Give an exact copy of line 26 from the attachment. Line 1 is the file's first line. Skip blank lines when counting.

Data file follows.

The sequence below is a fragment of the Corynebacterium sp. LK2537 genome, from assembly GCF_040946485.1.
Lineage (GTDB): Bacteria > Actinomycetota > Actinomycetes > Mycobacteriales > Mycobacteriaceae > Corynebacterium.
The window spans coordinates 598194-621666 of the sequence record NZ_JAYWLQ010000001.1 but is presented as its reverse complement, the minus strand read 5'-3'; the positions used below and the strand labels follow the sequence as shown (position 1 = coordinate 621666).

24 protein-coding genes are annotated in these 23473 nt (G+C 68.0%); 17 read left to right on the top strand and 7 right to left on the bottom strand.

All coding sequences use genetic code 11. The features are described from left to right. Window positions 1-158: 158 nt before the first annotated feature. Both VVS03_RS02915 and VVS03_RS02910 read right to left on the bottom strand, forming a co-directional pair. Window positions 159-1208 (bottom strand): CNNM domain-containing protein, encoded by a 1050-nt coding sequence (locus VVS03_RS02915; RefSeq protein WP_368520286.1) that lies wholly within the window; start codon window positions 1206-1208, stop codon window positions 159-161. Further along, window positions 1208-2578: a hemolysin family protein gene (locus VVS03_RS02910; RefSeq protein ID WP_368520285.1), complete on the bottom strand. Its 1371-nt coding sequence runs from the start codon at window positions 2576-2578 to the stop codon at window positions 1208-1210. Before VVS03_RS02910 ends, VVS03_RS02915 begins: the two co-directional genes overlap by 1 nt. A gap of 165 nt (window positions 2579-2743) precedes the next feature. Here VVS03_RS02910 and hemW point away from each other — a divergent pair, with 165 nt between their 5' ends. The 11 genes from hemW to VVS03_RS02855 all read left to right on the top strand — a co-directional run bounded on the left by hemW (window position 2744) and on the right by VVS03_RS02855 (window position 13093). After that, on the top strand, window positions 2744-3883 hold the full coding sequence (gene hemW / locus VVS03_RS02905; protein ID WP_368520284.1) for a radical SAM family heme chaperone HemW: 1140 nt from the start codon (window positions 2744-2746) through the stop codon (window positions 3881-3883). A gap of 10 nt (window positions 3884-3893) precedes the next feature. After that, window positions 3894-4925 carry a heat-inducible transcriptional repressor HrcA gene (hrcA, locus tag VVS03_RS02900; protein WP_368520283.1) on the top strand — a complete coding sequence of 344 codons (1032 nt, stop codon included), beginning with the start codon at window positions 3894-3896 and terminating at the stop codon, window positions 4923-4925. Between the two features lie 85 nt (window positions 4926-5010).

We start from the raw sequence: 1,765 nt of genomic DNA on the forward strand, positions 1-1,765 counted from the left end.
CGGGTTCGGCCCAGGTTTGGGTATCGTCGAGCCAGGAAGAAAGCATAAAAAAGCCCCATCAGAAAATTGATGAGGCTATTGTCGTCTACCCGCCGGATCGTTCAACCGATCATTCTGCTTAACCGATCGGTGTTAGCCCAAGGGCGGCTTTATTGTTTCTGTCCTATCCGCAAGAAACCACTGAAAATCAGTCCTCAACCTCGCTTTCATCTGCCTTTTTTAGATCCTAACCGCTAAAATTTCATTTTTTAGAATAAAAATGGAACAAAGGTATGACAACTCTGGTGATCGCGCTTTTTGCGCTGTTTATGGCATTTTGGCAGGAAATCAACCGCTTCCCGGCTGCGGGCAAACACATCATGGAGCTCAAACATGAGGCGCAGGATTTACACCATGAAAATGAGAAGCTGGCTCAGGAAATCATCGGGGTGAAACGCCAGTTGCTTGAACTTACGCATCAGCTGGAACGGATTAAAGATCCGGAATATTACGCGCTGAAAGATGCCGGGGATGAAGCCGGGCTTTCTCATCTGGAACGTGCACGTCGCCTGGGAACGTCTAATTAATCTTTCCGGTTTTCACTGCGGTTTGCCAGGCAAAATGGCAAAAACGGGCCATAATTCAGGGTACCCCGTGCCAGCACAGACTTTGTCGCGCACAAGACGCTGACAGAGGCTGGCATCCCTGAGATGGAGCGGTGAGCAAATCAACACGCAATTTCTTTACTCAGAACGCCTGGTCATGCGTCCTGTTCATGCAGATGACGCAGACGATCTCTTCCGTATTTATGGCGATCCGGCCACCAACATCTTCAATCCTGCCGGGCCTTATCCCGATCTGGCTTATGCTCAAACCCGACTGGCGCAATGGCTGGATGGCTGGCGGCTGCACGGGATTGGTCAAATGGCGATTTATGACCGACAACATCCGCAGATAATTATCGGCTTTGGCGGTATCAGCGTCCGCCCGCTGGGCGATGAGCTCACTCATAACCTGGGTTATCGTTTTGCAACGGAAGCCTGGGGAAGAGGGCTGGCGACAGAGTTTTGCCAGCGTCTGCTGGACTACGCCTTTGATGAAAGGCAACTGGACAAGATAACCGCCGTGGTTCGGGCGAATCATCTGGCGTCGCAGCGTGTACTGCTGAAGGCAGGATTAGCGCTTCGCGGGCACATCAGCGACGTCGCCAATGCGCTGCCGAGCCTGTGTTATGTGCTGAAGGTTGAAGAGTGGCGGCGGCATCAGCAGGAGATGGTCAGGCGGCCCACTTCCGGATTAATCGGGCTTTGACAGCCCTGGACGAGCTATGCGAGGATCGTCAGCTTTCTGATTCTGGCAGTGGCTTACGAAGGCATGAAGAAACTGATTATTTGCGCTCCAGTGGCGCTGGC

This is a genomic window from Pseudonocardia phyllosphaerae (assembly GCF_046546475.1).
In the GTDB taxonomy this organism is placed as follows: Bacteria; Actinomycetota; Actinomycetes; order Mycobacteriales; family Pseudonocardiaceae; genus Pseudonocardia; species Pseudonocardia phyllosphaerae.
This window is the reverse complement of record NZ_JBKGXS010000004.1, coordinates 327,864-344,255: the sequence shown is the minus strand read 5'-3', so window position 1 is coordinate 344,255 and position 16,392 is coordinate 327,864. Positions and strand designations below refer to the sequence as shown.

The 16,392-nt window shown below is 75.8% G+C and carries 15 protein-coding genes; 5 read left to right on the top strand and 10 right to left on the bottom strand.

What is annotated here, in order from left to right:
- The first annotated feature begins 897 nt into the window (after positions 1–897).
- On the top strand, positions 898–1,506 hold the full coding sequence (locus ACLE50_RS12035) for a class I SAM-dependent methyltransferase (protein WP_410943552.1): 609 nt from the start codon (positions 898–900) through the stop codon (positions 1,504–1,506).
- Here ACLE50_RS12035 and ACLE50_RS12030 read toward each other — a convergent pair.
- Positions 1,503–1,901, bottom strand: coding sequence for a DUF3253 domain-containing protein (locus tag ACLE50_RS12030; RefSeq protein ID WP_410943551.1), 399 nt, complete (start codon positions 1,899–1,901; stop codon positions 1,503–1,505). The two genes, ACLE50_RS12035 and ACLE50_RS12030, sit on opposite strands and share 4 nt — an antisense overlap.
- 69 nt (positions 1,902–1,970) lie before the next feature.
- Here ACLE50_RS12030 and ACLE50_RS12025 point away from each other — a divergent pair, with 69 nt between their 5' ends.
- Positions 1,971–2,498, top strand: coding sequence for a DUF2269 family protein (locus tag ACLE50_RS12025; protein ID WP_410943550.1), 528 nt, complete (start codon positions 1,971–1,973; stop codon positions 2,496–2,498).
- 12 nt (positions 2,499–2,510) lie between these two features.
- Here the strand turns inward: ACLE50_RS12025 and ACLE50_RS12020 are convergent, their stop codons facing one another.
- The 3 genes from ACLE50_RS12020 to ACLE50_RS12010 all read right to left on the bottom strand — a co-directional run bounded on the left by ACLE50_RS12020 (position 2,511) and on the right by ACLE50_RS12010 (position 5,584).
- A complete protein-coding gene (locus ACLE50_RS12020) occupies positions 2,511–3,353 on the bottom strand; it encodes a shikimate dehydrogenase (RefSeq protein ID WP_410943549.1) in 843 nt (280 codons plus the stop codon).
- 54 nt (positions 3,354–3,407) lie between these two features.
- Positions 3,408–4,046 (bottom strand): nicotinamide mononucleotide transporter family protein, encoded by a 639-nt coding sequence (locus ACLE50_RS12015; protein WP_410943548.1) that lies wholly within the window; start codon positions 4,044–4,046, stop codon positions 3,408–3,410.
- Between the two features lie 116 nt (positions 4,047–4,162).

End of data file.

- Between the two features lie 116 nt (positions 4,047–4,162).